“Home for the Holidays”
Guilty pleasure- Jan and I admit to watching Hallmark Christmas movies. Most evenings you can find us enjoying a glass of wine and enjoying the prior nights movie. (Pro tip- DVR the movies. You can watch a 2-hour movie in about 80 minutes when you skip the commercials!). Yes, they are predictable, sappy, corny, and follow the same formula, but they usually leave us feeling good and with a smile on our faces.
A recurring them in most Hallmark movies involves at least one of the characters going “Home for Christmas”, and it got me to thinking- Where is “Home”? And, where do you celebrate Christmas and the Holiday Season?
I’ve lived in a lot of cities and in a lot of houses. My dad was transferred every couple of years while I was growing up, and Jan and I have moved many times as our corporate careers took us around Oklahoma and Texas. I’ve lived in 15 towns and I’ve lost track of how many houses/apartments we’ve had out mail delivered to.
Thing is- most of those places were just that- places, not homes. I spent my most formative years in Oklahoma. I graduated high school and went to college in Norman, and most importantly met Jan in Oklahoma. Oklahoma just seems like “home” to me.
I started asking people the question “What defines home for you?”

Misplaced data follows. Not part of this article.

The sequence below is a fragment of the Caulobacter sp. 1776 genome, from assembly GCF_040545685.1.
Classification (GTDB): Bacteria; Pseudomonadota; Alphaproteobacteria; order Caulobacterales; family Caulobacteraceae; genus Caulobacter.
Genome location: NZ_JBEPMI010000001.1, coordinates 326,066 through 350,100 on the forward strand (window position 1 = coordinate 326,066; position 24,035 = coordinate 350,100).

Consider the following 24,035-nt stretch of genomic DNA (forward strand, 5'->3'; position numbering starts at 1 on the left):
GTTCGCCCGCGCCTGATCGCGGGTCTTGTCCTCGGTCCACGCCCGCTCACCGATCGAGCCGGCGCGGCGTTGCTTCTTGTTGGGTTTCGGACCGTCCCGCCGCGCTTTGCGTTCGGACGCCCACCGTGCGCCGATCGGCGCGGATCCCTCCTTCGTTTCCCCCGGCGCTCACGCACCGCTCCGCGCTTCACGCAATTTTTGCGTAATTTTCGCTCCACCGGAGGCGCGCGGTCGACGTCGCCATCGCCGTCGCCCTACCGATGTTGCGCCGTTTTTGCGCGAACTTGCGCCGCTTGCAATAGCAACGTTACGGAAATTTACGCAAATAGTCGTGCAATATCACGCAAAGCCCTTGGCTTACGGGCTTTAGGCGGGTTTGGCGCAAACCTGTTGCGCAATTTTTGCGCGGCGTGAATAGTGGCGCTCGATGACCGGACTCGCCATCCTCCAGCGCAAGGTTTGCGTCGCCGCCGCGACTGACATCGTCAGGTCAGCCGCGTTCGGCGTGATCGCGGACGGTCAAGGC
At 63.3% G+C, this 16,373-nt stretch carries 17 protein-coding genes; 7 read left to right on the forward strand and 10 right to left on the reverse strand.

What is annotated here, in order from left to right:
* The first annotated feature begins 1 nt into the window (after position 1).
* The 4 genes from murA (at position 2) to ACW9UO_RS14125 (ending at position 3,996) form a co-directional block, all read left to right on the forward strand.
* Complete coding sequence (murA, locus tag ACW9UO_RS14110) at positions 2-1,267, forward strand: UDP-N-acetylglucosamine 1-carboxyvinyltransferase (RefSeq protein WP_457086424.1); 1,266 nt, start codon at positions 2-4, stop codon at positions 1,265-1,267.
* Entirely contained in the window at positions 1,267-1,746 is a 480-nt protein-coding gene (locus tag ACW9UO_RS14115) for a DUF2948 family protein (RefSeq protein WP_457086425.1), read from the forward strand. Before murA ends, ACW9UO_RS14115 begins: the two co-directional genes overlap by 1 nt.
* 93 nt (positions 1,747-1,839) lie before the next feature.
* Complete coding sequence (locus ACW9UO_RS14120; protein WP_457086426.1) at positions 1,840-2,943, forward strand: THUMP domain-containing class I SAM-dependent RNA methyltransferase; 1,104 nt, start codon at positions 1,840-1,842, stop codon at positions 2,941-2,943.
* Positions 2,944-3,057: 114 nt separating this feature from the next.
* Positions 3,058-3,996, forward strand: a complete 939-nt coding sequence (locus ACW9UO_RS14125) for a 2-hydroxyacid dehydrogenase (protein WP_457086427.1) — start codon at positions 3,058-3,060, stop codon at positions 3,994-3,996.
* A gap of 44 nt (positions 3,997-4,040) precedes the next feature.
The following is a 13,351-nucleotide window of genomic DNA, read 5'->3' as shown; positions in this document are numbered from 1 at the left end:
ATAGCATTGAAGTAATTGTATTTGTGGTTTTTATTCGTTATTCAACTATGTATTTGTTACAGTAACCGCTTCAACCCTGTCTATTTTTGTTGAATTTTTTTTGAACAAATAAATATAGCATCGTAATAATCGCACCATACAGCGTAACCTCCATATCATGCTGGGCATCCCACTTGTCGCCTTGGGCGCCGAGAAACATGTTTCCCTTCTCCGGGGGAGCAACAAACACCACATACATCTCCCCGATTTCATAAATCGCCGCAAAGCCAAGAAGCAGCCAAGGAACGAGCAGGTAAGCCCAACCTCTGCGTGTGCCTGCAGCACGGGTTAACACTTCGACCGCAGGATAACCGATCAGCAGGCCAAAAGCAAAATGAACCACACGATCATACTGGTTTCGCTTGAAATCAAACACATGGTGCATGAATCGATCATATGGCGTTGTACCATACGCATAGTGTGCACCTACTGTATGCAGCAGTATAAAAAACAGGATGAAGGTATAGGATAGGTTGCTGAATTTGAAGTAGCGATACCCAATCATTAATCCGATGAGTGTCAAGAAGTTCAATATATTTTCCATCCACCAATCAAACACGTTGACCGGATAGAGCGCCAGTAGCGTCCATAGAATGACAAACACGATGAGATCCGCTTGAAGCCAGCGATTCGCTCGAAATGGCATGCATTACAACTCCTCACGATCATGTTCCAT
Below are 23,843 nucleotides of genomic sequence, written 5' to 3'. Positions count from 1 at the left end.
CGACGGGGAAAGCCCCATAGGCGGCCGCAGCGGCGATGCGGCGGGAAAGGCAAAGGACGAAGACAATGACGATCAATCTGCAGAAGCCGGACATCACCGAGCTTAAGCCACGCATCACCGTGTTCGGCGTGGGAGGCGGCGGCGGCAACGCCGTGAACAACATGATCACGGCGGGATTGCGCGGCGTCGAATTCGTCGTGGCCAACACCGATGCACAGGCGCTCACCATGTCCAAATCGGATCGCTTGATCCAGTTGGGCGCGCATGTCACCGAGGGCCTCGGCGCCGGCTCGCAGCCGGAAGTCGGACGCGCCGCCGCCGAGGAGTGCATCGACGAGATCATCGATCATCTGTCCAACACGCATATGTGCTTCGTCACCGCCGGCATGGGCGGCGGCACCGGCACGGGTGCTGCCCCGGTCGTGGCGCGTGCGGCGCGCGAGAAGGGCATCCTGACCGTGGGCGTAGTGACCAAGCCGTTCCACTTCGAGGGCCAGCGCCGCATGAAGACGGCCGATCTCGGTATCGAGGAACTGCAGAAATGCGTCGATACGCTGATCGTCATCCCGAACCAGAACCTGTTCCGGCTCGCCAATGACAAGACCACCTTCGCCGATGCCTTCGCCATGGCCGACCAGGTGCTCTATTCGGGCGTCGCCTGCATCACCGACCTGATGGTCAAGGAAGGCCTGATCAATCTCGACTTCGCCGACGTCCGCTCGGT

The most common criteria were (in order) as follows:
- It’s where my heart is.
- It’s where I feel safe..
- It’s where my family is.
- It’s where you “make it”.
- It’s where my parents are.
- It’s where I grew up.
Interestingly most people answered with a response that wasn’t about a place, but rather with a response that provoked an emotion. Also, it was clear that people make a home more than a location.
In the Hallmark movies, the main character usually goes “home” to the town they grew up in, and stays with his or her parents in the home he or she was raised in. In the real world, that typically isn’t the case. Statistics show that the average American family moves about every 7 year. Twenty five percent of Americans will move in the next year, with the average person hanging their hat in 11 residences in their lifetime.
As I reflected on the answers that people gave me, I reflected on my own situation. Is where I call home where I grew up in? Not specifically, but in general I did “grow-up” in Oklahoma. Is home where my parents are? Nope- they have a beautiful house in Houston, and I love to visit them, but its not home. Is home where my family is? Kind of- Jan has a lot of family in the area, but our grandkids and most of my family are in Texas and my brother is in California.
For me (and most of you!) “home” comes down to two things- it’s where you make it, and where your heart is. When we lived out of state, I noticed that every time we came back to central Oklahoma, that we would look at each other as say, “Feels like Home!”. And, the houses we have lived in since we moved back in 2004 aren’t home for any other reason than we made them “home”.
So trust your heart and make it your own. Open your front door, kick of your shoes, feel safe, and “WELCOME HOME!”
By Terry Erhardt